As the revival of folk music that was first spearheaded a few years ago by acts such as Mumford & Sons, Edward Sharpe & The Magnetic Zeros, The Lumineers and Of Monsters and Men continues, it’s very exciting to see a renewal of the traditional singer-songwriter movement as well. Adam Torres is just one of many Americana/roots solo musicians who have popped up over the past few years, including Jason Isbell, Andrew Bird, The Tallest Man on Earth, etc. Torres is a bit of a prodigy, if you will. He released his debut album Nostra Nova when he was just 20 years old. He is also quite prolific, having released more than 100 songs since 2006. However, despite being quite fruitful with his songwriting, Adam Torres has yet to find widespread success. However his new album, Pearls To Swine, his debut LP on Fat Possum Records, is sure to change that.
Pearls To Swine, is a sizzler of a record, one that will likely catapult Torres into a much greater spotlight. The instant Torres’ falsetto vocals register on the opening track, “Juniper Arms,” there is a very special feeling that comes over the listener. His singing on this track is surprising and gorgeous, and the vocal truly makes “Juniper Arms” an extraordinary standout. “Juniper Arms” was inspired by the book Desert Solitare by Edward Abbey and unquestionably evokes a presence of serenity and fundamentalism. If there’s one track that must be listened to on Pearls To Swine, it’s definitely this one. Although the opening track is definitely the best of the LP, the rest of the nine-track release is likewise impeccable. Songs such as “Morning Rain” and “Outlands” spew an aura of expertise that feels almost supernatural. As landscapes, the environment and nature are an overarching motif of this album, this is a placid and docile work that feels well suited as a soundtrack to long hikes.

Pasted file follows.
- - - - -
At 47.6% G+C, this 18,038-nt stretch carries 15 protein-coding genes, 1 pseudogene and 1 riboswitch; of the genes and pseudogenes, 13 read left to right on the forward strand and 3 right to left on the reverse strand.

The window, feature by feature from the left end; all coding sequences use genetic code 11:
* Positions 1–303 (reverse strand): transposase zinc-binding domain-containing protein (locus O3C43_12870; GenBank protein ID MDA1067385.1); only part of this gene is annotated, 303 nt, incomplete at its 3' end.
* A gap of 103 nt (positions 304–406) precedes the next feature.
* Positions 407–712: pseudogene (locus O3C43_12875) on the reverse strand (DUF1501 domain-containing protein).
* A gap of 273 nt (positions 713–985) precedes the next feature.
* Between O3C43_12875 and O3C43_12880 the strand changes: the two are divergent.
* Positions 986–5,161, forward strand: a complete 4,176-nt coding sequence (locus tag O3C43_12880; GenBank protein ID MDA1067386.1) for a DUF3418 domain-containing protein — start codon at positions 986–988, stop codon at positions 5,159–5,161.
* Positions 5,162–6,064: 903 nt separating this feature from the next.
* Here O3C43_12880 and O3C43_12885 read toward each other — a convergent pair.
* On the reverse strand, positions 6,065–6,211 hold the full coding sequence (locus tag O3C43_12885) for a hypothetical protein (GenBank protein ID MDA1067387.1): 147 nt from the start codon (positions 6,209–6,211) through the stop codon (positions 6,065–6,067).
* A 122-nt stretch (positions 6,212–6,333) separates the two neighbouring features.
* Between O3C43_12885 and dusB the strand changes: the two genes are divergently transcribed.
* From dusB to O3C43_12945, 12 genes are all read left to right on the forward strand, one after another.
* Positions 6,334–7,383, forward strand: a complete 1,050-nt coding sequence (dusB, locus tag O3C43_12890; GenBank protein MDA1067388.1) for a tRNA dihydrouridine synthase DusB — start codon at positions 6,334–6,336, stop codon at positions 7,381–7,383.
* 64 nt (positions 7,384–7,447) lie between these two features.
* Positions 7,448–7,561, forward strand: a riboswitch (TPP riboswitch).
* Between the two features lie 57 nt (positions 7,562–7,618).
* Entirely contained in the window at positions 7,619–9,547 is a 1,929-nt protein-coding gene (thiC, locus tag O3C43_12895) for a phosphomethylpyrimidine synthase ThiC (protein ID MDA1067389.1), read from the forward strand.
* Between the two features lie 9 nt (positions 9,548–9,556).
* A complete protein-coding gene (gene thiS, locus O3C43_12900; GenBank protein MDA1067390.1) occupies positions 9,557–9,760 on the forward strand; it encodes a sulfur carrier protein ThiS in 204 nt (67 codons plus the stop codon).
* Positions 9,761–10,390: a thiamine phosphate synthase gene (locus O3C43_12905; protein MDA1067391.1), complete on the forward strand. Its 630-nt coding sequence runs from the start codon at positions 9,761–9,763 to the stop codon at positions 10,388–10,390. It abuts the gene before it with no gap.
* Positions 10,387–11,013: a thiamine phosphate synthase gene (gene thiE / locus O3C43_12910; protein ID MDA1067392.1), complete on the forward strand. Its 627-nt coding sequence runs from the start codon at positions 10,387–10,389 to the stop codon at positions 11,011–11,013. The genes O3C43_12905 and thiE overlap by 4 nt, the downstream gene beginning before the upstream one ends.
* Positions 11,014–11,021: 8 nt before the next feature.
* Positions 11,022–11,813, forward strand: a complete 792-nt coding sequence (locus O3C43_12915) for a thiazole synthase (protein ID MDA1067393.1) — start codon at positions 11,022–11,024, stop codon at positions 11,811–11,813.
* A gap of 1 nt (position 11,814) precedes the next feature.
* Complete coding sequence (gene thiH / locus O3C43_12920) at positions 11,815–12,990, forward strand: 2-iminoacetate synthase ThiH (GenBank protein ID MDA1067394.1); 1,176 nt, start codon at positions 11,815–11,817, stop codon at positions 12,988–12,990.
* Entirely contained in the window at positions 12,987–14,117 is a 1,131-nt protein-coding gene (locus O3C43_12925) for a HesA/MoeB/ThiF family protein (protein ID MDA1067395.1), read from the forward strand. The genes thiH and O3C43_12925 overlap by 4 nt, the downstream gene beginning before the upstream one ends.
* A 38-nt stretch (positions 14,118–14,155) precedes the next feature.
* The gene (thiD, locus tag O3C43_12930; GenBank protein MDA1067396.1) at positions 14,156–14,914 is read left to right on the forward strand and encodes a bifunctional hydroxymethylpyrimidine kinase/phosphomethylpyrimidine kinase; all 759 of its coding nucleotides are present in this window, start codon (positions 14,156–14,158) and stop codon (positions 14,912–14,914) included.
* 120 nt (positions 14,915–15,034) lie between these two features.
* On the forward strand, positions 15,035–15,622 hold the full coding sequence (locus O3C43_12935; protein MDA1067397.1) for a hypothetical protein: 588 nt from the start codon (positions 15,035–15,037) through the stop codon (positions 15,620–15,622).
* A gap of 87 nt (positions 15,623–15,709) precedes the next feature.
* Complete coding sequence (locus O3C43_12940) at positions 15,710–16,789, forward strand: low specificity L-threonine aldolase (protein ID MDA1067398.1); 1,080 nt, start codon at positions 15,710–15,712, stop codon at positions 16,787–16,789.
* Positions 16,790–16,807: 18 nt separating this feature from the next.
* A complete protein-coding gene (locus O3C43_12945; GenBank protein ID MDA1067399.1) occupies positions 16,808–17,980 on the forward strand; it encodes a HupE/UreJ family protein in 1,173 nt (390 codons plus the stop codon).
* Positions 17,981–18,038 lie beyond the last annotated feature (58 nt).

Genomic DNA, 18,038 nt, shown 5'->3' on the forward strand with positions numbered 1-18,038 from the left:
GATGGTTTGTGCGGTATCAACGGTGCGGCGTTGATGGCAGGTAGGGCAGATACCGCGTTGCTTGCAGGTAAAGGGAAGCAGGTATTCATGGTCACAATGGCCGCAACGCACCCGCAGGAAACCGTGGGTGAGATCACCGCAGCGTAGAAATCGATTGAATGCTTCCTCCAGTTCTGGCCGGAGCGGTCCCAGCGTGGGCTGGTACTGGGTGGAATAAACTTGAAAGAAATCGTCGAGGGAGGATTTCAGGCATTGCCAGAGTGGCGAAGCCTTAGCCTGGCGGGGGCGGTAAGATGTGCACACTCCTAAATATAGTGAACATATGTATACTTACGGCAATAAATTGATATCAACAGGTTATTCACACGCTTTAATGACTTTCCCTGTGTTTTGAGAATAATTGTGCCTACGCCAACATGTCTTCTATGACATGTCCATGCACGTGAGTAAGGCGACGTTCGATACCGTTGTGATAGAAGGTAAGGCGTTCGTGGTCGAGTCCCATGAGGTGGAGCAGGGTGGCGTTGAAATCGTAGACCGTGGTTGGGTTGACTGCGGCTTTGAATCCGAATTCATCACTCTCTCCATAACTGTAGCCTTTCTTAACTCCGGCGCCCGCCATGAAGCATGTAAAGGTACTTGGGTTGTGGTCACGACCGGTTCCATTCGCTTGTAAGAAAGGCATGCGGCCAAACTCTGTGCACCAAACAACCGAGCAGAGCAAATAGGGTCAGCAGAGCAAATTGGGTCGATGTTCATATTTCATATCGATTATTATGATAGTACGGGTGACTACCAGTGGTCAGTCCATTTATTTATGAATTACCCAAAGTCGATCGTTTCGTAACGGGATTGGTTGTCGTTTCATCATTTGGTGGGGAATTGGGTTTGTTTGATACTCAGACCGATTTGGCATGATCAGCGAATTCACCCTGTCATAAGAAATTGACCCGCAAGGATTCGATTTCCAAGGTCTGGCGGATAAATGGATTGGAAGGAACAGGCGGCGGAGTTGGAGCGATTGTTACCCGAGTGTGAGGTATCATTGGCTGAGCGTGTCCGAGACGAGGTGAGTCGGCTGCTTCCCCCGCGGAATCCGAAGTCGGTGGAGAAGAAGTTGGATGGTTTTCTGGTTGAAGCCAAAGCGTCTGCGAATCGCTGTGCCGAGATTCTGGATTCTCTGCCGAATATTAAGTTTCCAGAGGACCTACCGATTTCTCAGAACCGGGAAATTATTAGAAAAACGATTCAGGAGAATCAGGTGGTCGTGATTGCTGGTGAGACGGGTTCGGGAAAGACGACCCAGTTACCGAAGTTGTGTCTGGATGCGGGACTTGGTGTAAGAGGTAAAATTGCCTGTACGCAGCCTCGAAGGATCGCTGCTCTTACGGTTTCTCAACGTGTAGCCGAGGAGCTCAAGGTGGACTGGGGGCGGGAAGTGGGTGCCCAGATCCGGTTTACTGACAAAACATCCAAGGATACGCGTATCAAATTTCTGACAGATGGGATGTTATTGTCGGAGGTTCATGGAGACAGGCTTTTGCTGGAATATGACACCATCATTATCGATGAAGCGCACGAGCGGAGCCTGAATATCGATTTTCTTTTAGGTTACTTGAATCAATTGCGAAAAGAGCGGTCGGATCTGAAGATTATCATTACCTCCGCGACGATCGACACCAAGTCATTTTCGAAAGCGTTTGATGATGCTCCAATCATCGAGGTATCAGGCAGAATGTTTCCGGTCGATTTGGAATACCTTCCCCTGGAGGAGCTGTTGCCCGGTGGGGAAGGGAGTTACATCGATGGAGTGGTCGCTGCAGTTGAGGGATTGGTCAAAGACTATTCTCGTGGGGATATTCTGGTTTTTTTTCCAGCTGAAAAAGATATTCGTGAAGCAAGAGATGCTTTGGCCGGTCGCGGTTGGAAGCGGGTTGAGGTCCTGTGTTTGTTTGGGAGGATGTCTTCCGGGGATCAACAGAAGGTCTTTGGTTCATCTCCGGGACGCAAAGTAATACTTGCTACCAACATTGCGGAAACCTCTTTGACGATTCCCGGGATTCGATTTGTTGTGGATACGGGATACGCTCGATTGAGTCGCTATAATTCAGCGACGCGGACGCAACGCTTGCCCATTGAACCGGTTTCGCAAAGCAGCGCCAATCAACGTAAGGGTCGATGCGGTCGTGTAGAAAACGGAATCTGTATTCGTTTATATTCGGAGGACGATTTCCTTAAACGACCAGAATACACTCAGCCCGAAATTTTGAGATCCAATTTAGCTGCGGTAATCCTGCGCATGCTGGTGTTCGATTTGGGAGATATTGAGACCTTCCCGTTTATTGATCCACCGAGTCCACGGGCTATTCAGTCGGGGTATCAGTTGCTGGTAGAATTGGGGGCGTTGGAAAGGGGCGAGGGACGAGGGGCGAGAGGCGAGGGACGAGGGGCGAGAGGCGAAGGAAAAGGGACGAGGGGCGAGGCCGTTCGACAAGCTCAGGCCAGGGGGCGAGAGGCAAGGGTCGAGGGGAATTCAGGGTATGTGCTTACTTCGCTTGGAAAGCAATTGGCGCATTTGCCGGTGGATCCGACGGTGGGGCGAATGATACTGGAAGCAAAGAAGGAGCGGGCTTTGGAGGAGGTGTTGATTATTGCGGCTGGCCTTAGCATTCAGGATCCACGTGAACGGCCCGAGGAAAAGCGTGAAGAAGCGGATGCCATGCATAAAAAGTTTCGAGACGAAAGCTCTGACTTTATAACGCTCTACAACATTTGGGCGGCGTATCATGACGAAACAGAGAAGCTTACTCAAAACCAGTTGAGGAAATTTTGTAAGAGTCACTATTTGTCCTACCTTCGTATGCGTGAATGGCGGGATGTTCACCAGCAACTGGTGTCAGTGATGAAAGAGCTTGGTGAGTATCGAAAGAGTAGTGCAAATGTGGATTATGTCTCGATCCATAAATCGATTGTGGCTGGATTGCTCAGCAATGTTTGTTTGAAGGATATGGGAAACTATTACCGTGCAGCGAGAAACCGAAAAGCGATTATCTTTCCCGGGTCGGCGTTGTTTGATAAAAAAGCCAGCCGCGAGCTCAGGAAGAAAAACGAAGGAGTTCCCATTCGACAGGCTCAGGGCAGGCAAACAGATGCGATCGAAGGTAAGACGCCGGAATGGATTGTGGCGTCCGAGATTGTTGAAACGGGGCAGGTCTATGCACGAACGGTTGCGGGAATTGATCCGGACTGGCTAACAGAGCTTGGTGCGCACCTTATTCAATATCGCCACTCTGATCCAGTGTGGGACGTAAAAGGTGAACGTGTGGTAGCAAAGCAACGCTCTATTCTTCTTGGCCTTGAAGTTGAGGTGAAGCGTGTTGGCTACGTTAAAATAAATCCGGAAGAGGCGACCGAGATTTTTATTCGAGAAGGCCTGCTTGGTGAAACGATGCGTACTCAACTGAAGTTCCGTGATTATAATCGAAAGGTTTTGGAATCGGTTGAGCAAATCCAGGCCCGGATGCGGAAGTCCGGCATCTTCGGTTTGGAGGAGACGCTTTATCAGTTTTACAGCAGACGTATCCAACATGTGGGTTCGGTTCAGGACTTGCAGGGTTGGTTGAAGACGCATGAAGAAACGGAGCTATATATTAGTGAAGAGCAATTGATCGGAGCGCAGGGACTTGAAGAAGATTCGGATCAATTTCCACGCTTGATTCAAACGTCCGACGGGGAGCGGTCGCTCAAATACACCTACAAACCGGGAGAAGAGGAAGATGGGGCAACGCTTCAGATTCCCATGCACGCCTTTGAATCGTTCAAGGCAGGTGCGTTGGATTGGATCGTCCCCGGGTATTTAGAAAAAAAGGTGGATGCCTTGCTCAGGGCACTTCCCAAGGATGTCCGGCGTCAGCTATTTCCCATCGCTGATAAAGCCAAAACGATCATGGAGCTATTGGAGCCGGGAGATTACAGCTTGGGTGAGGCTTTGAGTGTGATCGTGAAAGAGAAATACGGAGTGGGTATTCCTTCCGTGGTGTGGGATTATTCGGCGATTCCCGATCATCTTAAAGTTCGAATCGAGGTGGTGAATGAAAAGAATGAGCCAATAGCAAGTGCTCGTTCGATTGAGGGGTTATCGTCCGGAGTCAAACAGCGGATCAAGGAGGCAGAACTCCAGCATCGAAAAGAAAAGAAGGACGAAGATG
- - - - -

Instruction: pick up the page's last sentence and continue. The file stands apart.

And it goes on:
One additional element that must be mentioned is Torres’ use of strings throughout this album. On “Some Beast Will Find You By Name,” “Daydream” and various other tunes, Aisha Burns’ violin magnifies the intensity and dreamlike quality to Torres’ songs immensely. The conga and percussion playing by Thor Harris of Swans on “Outlands” also adds significantly to the atmosphere. The instrumental work by the session musicians on Pearls To Swine may be rather remarkable, as is the production work by Erik Wofford, but at the end of the day, it’s Torres’ natural soundscapes and elaborate imagery that brilliantly twinkles throughout this piece of art.